published Friday, May 18th, 2012

Fifty-one Chattanooga area officers killed since 1879 memorialized

Staff Photo by Ashlee Culverhouse
Law enforcement officials salute during the presentation of colors on Thursday at the Law Enforcement Memorial on Market Street in downtown Chattanooga.
Staff Photo by Ashlee Culverhouse Law enforcement officials salute during the presentation of colors on Thursday at the Law Enforcement Memorial on Market Street in downtown Chattanooga.
Photo by Ashlee Culverhouse /Chattanooga Times Free Press.
  • Fallen officers memorial
    Hundreds of law enforcement officers and their families gathered for a memorial service to honor those who died in the line of duty Thursday.

SACRIFICE IN THE LINE OF DUTY

• Oct. 5, 2000: Chattanooga Police Officer Richard Alexander

• Sept. 6, 2001: Hamilton County Deputy Sheriff Donald K. Bond

• May 6, 2002: Chattanooga Police Officer Julie Jacks

• June 28, 2003: Red Bank Police Officer Gerald Warf

• June 5, 2008: Grundy County Deputy Sheriff Anthony Shane Tate

• Feb. 17, 2009: Sequatchie County Sheriff's Lt. David Gann

• April 2, 2011: Chattanooga Police Sgt. Tim Chapin

Source: Hamilton County Sheriff's Office

In dress uniforms, with black bands wrapped around gold badges, officers from as many as 26 local and state law enforcement agencies on Thursday honored comrades killed in the line of duty.

The ceremony in front of the Law Enforcement Memorial on Market Street remembered the end of watch for 51 area officers slain since 1879. Family members gathered for services as uniformed officers laid red roses at the foot of the memorial when each name was called.

"It's just a way for us to honor the men and women who have fallen in the line of duty," Chattanooga Police Chief Bobby Dodd said.

"It means a lot more in recent years. I've attended it since 1986 and some of the 1800s, the '20s, '30s, '40s, didn't mean as much," he said.

"But once you hear people's names and see them on a plaque that you actually worked with or come up through the department with, it's a lot more personal. It makes things a little more difficult," Dodd said.

The 2011 death of Sgt. Tim Chapin, whose family attended this year, is still on the minds of Chattanooga police officers. He came up through the ranks with Dodd and others. He died backing up his officers at a robbery call April 2, 2011.

Dodd and other officers recently returned from fallen officer ceremonies and Top Cop awards in Washington, D.C., where Chattanooga officer Lorin Johnston was honored.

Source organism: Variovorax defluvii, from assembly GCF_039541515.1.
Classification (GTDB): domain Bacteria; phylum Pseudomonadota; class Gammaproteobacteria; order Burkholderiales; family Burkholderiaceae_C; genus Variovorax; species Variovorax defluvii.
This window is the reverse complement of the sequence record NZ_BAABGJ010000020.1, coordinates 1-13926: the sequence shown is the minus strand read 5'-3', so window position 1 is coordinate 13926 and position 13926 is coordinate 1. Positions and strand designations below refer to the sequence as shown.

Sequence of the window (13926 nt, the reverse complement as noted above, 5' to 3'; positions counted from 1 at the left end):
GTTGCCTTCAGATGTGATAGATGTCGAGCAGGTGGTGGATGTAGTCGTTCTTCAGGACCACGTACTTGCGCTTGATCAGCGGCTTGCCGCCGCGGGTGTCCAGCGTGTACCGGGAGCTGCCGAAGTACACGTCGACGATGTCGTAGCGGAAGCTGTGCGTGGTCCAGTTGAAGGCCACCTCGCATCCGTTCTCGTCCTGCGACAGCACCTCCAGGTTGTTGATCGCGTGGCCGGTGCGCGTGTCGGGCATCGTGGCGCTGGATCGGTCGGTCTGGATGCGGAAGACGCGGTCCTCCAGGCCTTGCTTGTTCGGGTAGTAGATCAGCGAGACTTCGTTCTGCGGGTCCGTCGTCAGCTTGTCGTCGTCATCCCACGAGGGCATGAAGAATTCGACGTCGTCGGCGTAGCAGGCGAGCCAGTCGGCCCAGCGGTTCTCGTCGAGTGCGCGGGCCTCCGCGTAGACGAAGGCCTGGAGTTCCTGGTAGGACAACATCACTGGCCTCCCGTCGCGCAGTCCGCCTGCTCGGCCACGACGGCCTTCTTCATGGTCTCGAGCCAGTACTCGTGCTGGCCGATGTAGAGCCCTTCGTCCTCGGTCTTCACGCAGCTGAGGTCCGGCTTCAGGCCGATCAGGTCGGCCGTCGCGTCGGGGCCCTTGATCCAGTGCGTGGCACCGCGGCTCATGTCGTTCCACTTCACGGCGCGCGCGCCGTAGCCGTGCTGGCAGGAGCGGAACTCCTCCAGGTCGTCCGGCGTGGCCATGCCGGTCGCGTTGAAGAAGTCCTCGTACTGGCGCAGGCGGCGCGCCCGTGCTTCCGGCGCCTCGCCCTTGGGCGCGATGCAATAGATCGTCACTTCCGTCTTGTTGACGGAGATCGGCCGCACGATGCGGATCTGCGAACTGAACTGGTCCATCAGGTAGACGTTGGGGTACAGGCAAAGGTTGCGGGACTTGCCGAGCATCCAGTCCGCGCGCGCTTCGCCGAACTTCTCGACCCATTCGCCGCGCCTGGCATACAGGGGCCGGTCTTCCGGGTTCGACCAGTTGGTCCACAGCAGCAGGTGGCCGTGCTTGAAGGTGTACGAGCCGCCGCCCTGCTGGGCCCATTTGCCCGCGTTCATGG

"I spent the first part of the week in D.C. with thousands and thousands of cops and survivors and supporters. I was glad to get back to Chattanooga, but to have this on the date of my return -- it meant more than the one we saw up there because this one is more personal," Dodd said.

Last year, Chapin was among 72 officers killed in the line of duty nationwide and one of four in Tennessee. Of the nationwide total, 63 were killed with firearms. The South had the highest number of officer deaths at 29, according FBI statistics.

Peter Cove, chief executive of the Tennessee Public Safety Network and keynote speaker at the ceremony, addressed the toll officers endure on the job.

"All the officers that I have known ... love, laugh, cry, hurt and sometimes die too young. All suffer from police stress seen in a variety of emotional disorders and stress-related illnesses," he said. "Their job is often described 90 percent boredom and 10 percent sheer terror."

This year the sheriff's office added a blue laser light to project patterns on the memorial at night.

One is a thin blue line above the arch, which symbolizes law enforcement, and another shines on the face of the memorial, Hamilton County Sheriff Jim Hammond said.

The laser will be shown through Friday, he said.

"We hope to add this going forward for many years to come," Hammond said. "I stand before you here today facing hallowed ground. This piece of property and monument are dedicated to those who have fallen. It's one of the few pieces of property for the fallen that's on a main street."

Among those recognized this year were the late Sessions Court Judge Bob Moon and former County Executive Dalton Roberts, who helped secure the site for the memorial more than 20 years ago.

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